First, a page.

Ca and Mg isotope fractionation during the stoichiometric dissolution of dolomite at temperatures from 51 to 126 °C and 5 bars CO2 pressure

A. Perez-Fernandez, U. N. Berninger, V. Mavromatis, P. A.E. Pogge von Strandmann, E. H. Oelkers

Research output: Contribution to journalArticleResearchpeer-review

Abstract

Natural polycrystalline hydrothermal Sainte Colombe dolomite was dissolved in stirred titanium closed system reactors in aqueous 0.1 mol/kg NaCl solutions at 51, 75, 121, and 126 °C and a pressure of 5 bars CO2. In total, 52, 27, 16, and 12%, respectively, of the dolomite placed in the reactors dissolved into the fluid phase during these experiments. Each experiment lasted from 12 to 47 days and the fluid phase in each evolved towards, but did not exceed, ordered dolomite equilibrium at a pH of 5.9 ± 0.3. All aqueous reactive fluids were undersaturated with respect to all potential secondary phases including calcite and magnesite. The reactive fluid compositions at the end of the experiments had a molar Ca/Mg ratio equal to that of the dissolving dolomite, and the dolomite recovered after the experiments contained only pure dolomite as verified by scanning electron microscopy. The Ca and Mg isotopic ratios of the reactive fluids remained within uncertainty equal to that of the dissolving dolomite in the experiments performed at 51 and 75 °C. In contrast, the Ca isotopic composition of the reactive fluid in the experiment performed at 121 and 126 °C was significantly greater such that Δ44/42Casolid-fluid = − 0.6 ± 0.1‰, whereas that of Mg was within uncertainty equal to that of the dissolving mineral. The equilibrium fractionation factors for both divalent cations favor the incorporation of isotopically light metals into the dolomite structure. Our results at 121 and 126 °C, therefore, are consistent with the one-way transfer of Mg from dolomite to the fluid but the two-way transfer of Ca from and to dolomite as equilibrium is approached during its stoichiometric dissolution. The lack of Mg returning to the dolomite structure at these conditions is attributed to the slow dehydration kinetics of aqueous Mg. As more than 12% of the dolomite dissolved during the 121 and 126 °C closed system experiments, our observations indicate a significant change in the Ca isotopic signature of the dolomite during its stoichiometric dissolution. Moreover, as there is no visual evidence for dolomite recrystallization during this experiment, it seems likely that the resetting of Ca isotopic signatures of carbonate minerals can be readily overlooked in the interpretation of natural systems.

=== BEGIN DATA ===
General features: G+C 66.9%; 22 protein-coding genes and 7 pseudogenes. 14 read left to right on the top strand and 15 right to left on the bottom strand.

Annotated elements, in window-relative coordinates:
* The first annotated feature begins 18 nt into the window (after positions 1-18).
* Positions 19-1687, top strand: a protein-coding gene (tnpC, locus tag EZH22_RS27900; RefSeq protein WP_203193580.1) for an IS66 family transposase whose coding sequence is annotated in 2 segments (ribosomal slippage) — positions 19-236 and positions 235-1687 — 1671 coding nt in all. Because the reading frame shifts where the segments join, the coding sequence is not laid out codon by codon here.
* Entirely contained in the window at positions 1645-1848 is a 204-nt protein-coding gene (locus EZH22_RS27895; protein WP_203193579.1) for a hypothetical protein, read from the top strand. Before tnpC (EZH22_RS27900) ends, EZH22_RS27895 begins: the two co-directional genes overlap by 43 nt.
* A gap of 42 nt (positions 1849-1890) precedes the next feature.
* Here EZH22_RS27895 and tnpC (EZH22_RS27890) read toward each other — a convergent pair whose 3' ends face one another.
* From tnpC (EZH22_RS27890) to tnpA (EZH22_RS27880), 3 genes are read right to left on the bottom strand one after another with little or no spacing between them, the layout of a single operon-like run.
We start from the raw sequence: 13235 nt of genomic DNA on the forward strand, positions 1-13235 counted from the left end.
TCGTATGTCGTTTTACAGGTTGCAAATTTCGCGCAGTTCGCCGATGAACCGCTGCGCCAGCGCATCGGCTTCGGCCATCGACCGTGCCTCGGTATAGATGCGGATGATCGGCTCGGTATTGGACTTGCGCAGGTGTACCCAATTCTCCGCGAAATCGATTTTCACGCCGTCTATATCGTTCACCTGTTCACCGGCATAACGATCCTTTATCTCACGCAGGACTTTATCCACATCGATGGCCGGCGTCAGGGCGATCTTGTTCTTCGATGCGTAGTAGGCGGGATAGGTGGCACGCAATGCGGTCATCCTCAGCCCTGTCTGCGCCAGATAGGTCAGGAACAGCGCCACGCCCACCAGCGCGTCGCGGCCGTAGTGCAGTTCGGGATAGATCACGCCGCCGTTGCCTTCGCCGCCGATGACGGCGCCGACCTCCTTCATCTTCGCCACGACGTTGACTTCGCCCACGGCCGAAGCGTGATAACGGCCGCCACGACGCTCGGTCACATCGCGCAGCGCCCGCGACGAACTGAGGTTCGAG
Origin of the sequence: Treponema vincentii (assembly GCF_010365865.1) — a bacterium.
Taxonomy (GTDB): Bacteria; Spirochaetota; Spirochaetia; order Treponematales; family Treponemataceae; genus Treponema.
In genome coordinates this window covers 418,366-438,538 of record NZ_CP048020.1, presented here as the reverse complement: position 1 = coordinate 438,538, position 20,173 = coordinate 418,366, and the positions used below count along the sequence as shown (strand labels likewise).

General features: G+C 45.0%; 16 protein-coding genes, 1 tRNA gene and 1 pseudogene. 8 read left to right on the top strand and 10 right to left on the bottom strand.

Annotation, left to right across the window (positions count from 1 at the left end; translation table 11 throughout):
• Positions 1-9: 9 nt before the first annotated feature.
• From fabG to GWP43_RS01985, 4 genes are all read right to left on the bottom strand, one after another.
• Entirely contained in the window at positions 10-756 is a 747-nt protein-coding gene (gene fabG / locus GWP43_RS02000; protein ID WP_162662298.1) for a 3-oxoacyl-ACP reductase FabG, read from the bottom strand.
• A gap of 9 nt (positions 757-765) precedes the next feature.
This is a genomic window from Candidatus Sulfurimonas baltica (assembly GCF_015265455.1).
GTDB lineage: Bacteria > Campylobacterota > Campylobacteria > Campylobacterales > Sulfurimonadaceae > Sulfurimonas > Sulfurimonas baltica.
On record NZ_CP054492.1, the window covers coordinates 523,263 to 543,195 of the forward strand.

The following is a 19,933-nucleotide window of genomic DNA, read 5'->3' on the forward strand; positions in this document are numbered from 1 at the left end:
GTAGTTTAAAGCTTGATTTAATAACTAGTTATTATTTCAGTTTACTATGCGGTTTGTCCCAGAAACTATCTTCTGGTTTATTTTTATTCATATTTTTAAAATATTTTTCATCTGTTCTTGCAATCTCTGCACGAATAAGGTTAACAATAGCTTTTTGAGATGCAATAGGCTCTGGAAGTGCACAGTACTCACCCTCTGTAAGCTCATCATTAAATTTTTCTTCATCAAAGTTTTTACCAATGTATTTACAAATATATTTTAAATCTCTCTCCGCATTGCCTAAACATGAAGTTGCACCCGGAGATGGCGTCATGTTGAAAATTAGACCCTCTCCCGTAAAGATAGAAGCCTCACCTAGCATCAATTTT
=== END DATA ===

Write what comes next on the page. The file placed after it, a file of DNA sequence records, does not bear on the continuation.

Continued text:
Original languageEnglish
Pages (from-to)76-88
Number of pages13
JournalChemical Geology
Volume467
DOIs
Publication statusPublished - 20 Sep 2017

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Fractionation
Isotopes
dolomite
Dissolution
fractionation
dissolution
isotope
temperature
Fluids
Temperature
fluid
experiment
Experiments
Light Metals
Carbonate minerals
resetting
magnesite
Calcium Carbonate
fluid composition
Divalent Cations

Keywords

  • Ca isotopes
  • Dissolution
  • Dolomite precipitation
  • Isotopes
  • Mg
  • Mineral growth